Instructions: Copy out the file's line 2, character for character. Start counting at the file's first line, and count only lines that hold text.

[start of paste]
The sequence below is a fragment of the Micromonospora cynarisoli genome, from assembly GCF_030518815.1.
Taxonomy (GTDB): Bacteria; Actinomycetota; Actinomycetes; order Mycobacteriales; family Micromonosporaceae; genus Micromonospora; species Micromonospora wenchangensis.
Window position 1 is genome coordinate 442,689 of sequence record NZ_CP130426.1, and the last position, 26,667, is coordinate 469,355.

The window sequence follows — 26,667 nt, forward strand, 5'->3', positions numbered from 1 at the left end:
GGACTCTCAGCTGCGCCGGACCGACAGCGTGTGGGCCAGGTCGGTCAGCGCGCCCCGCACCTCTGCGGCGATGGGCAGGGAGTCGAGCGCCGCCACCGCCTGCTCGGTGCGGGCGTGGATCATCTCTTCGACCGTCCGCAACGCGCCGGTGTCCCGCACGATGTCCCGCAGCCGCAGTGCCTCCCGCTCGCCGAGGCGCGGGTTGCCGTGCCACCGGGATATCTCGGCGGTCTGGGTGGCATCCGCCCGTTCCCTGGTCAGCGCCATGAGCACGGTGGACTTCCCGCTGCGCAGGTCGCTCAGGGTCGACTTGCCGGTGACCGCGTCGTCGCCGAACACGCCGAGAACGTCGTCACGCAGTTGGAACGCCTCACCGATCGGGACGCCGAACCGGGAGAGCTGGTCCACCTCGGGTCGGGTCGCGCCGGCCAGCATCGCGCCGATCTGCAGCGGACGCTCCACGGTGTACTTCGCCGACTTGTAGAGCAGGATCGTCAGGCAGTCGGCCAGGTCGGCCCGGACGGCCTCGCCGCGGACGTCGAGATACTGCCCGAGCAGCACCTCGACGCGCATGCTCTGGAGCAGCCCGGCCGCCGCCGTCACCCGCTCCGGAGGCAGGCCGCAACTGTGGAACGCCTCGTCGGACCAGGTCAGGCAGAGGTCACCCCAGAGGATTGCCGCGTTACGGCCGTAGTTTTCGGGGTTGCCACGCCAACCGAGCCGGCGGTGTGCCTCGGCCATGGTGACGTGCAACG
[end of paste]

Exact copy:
Taxonomy (GTDB): Bacteria; Actinomycetota; Actinomycetes; order Mycobacteriales; family Micromonosporaceae; genus Micromonospora; species Micromonospora wenchangensis.